User login

Striking a New Chord

(January 2008) posted on Thu Jan 10, 2008

A small-town sign shop delves into big jobs.


By Angela Prues

click an image below to view slideshow


For a small-town sign shop specializing in multi-dimensional storefront signs, producing a full bus wrap was literally a tall order. The Sign Shop, located near Mansfield, Pennsylvania, is a four-employee operation that predominantly produces ornate wood-carved and hand-painted signage. Although the shop has dabbled in partial wraps, full vehicle wraps have not been in its typical application mix, and certainly not vehicles just shy of 12-feet tall-at least until this spring.

When a bus-leasing agency asked shop owner Jim Cooper to wrap a tour bus for German heavy-metal band Necrophagist, Cooper accepted. The Sign Shop already had a Roland VersaCamm SP-540 in-house, as well as vehicle-wrapping media; the challenge came in completing the wrap before the bus was scheduled to hit the road for the band’s 2007 "Summer Slaughter" tour. "This was territory we hadn’t taken on as far as size, but our company likes new challenges," says Cooper.

Band sponsor Ibanez Guitars altered its designs to fit the bus specifications. Most of the graphics for the wrap were created in Adobe Photoshop, and Cooper was in constant communication with the Ibanez design team to prevent any complications that might arise during wrapping. Upon receiving the file, Cooper’s staff performed just a few alterations and e-mailed the PDFs for approval.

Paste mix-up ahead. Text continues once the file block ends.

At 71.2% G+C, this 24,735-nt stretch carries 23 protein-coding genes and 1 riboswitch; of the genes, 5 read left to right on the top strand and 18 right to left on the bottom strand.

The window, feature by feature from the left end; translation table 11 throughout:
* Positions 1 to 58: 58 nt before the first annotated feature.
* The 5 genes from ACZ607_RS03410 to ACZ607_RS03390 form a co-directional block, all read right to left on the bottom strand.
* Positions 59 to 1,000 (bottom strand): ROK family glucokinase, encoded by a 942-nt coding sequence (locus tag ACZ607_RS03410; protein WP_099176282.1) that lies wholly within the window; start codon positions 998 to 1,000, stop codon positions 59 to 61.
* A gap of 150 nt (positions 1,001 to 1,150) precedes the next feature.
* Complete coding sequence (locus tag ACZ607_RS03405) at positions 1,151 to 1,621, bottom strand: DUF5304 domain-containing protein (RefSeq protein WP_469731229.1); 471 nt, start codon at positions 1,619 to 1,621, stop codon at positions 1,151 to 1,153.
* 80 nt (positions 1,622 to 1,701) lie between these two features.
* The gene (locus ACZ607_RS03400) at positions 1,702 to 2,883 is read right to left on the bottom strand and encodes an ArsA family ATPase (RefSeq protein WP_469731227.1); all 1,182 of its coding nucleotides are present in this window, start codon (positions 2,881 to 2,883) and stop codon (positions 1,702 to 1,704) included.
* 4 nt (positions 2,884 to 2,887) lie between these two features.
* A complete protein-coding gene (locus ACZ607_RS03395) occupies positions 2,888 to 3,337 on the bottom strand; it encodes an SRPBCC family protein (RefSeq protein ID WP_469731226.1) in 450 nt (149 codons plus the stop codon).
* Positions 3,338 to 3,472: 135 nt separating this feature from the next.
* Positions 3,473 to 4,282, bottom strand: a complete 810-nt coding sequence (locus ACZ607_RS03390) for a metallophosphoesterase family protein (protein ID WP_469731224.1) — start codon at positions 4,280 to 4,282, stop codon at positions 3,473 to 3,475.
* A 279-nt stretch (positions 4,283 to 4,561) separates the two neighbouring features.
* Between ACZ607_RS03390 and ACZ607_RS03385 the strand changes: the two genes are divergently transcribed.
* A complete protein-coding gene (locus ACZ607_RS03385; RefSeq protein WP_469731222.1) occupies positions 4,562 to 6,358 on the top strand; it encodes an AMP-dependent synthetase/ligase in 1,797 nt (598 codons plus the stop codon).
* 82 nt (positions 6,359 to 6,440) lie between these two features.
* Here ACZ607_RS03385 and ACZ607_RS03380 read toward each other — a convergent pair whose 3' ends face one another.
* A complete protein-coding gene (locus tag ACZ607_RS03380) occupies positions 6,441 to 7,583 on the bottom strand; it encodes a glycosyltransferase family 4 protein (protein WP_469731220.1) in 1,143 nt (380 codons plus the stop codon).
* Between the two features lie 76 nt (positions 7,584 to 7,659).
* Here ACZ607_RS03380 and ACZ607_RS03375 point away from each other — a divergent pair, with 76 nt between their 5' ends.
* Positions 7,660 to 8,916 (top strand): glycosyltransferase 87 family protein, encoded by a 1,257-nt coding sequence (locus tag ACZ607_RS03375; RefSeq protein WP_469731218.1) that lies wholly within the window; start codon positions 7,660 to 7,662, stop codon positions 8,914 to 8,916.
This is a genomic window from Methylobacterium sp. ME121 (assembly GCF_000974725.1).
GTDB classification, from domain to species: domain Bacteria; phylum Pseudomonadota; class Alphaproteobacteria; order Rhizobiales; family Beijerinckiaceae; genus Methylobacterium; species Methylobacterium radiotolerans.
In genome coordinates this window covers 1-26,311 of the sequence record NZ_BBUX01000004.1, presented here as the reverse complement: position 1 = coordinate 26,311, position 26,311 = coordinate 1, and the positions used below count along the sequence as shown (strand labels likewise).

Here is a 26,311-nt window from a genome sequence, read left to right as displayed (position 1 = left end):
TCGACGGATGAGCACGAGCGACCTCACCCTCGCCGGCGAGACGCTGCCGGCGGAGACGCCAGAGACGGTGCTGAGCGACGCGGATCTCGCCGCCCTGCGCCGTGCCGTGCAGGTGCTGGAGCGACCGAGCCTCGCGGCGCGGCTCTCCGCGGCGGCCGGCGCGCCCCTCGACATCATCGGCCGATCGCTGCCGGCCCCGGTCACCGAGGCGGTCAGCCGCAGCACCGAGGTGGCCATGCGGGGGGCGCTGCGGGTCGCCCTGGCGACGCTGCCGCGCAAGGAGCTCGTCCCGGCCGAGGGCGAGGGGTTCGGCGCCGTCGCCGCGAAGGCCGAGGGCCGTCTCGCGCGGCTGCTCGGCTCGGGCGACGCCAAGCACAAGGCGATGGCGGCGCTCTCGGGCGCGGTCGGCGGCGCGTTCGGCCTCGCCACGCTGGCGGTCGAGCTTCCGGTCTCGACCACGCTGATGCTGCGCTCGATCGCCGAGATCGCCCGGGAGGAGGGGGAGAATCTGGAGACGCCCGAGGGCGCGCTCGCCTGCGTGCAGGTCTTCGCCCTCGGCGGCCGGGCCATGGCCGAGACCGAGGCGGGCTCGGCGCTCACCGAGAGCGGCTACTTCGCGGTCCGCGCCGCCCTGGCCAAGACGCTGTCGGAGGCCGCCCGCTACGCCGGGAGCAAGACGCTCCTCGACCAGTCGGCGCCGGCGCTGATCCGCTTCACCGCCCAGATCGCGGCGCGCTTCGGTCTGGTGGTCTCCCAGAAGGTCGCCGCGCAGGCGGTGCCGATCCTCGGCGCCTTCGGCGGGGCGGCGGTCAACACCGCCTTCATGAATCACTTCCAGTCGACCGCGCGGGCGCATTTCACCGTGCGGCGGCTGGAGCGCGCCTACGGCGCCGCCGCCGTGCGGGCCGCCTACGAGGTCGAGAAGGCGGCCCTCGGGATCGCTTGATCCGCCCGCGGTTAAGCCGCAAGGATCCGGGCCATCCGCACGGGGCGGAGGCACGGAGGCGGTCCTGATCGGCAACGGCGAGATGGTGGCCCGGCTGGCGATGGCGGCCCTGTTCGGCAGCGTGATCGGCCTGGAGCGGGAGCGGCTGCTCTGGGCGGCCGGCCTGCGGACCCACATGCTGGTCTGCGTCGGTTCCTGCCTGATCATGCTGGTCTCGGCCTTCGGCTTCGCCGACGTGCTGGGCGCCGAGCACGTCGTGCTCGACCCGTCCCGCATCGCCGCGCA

For output, Cooper used the aforementioned VersaCamm SP-540, printing 32 panels-each measuring 50 inches x 13 feet-onto 3M Controltac Plus Graphic Film with Comply Version 2 Adhesive with Roland’s Eco-Sol Max ink. Cooper and crew completed all 38 hours of printing prior to receiving the bus.

The installation phase presented a new obstacle: The coach did not fit in the shop’s bay area. So, instead, the bus was delivered to Cooper’s home, 10 miles from the shop, and parked in his pole barn for the install. The Sign Shop also faced challenges presented by the bus’s age. "It was an older coach so it wasn’t as sleek and had rivets and corrugations that made it physically more challenging," says Cooper. In all, wrapping took two employees 45 hours.

THE SIGN SHOP
www.thesignshoppa.com


Terms:

Did you enjoy this article? Click here to subscribe to the magazine.